Martin Lewis (1881-1962) New York Noir Prints

Martin Lewis was born on June 7, 1881 in Castlemaine, Australia. He had a passion for drawing. In 1900 he left for the United States. By 1909 he was living and working in New York City. With the exception of a few years, he spent the rest of his life in and around the city.
His earliest etching dates from 1915 but shows a technical ability that suggests that he had been working in the medium for some time. To back up that feeling, a friend and fellow artist, Edward Hopper, asked him for technical advice on etching in 1915. Lewis produced many memorable images of New York City. The period of 1925 through 1935 was his most productive. He died largely forgotten.


Shadow Dance


                            2 AM

Here and above we see the Martin Lewis girls in their cloche hats, bobbed hair and tight skirts and his love of light and dark.

 Bedford Street Gang

These pictures almost demand a scenario. I can almost see a very young Jimmy Cagney under one of these street kids’ caps.

Rainy Day In Queens

I know of no one else who so consistently catches the sunlight of this city – what Cheever once called, “the water light” as even from behind clouds the sun reflects off the harbor and the Hudson.

Stoops in Snow

Again the play of light on a grey day with New Yorkers always ready for anything but never quite prepared for snow.


               Late Traveller

Who is this woman plunging alone down the subway stairs on a street not empty or deserted but with no one close to her? I will never see this picture and not wonder where she’s going.

Quarter of Nine – Saturday’s Children

How well he captures the way light finds its way over buildings and around them and the grim detirmination of the morning crowd making its way to work.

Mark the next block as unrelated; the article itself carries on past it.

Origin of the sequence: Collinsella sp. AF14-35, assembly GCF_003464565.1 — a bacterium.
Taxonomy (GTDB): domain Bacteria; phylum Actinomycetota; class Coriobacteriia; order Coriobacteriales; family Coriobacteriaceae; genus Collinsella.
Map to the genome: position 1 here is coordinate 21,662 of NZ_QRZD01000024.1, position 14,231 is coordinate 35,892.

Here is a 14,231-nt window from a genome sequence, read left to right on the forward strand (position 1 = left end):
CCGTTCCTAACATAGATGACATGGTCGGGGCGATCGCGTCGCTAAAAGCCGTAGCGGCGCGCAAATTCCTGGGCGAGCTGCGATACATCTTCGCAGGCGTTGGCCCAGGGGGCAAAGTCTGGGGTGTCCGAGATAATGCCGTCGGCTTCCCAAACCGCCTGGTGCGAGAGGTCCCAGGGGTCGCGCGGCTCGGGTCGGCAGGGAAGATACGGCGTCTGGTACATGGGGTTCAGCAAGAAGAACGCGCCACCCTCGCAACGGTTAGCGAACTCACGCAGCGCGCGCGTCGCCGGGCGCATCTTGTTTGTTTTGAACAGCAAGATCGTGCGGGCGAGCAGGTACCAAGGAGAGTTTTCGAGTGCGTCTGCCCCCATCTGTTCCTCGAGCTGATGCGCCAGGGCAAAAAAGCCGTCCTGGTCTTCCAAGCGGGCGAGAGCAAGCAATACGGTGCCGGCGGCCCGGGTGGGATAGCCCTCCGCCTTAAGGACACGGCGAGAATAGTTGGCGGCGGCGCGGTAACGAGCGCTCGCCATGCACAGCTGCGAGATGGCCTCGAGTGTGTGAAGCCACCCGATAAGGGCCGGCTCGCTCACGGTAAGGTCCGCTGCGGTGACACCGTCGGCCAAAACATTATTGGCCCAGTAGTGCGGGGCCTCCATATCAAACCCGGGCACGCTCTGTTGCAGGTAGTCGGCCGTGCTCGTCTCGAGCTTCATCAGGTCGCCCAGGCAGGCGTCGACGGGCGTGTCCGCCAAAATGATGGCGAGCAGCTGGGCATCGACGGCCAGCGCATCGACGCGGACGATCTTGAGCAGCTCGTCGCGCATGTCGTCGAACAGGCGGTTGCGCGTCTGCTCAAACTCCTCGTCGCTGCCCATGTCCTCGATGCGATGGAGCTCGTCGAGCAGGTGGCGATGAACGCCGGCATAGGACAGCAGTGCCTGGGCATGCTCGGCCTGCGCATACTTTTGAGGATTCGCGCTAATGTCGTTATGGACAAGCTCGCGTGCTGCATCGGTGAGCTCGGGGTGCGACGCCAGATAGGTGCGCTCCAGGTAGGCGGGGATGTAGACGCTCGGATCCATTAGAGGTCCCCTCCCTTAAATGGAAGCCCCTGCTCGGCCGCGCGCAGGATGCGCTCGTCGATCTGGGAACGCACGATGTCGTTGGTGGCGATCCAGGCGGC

Speakeasy Corner

I know I’ve seen this corner at this hour of the night in one of the low-rise neighborhoods that still exist in this city. This is Hopper’s world but done in the proper black and white and grey of this city once upon a time.

There are plenty more Martin Lewis prints including many set in the city of New York. He’s undergone a revival in the last twenty  years but I believe he’s still much under-appreciated.

Jefferson Market And The Sixth Avenue El

This 1926 photo shows the Courthouse, jail and market buildings with the Sixth Avenue El which was constructed in the early 20th Century.

Photos in the early 20th century were black and white. John French Sloan was an “Ashcan” artist devoted to showing the life of New York City. Here’s his take of the courthouse etc. bathed in early morning sunlight.

Here’s Sloan’s vision of Sixth Avenue with the courthouse tower on the left on a lively night from Third Street where the El turned and headed east for a while before going south again.

Here’s a scene taken from Sixth Avenue and Eighth Street at some point in the early 1930’s. The El is still up. And on the left of the picture is a new structure – The Women’s House of Detention

The Women’s House of Detention – large and forbidding – was built on the site of the old jail and market buildings in 1932. The Sixth Avenue El came down in 1939/40. Steel from the El legendarily was sold to Japan and used to make the bombs dropped on Pearl Harbor. The Women’s House of D. was part of the Village scene – the “girls” yelling out the cell windows, booing passing police

The Jefferson Market Courthouse (which had been used as the place to try “Women’s Crimes” was used first as the New York City Police Academy and then transformed into a branch of the New York Public Library.

The site of the old Women’s House of Detention became a remarkably quiet and pleasant garden open to the public on weekends and some other times.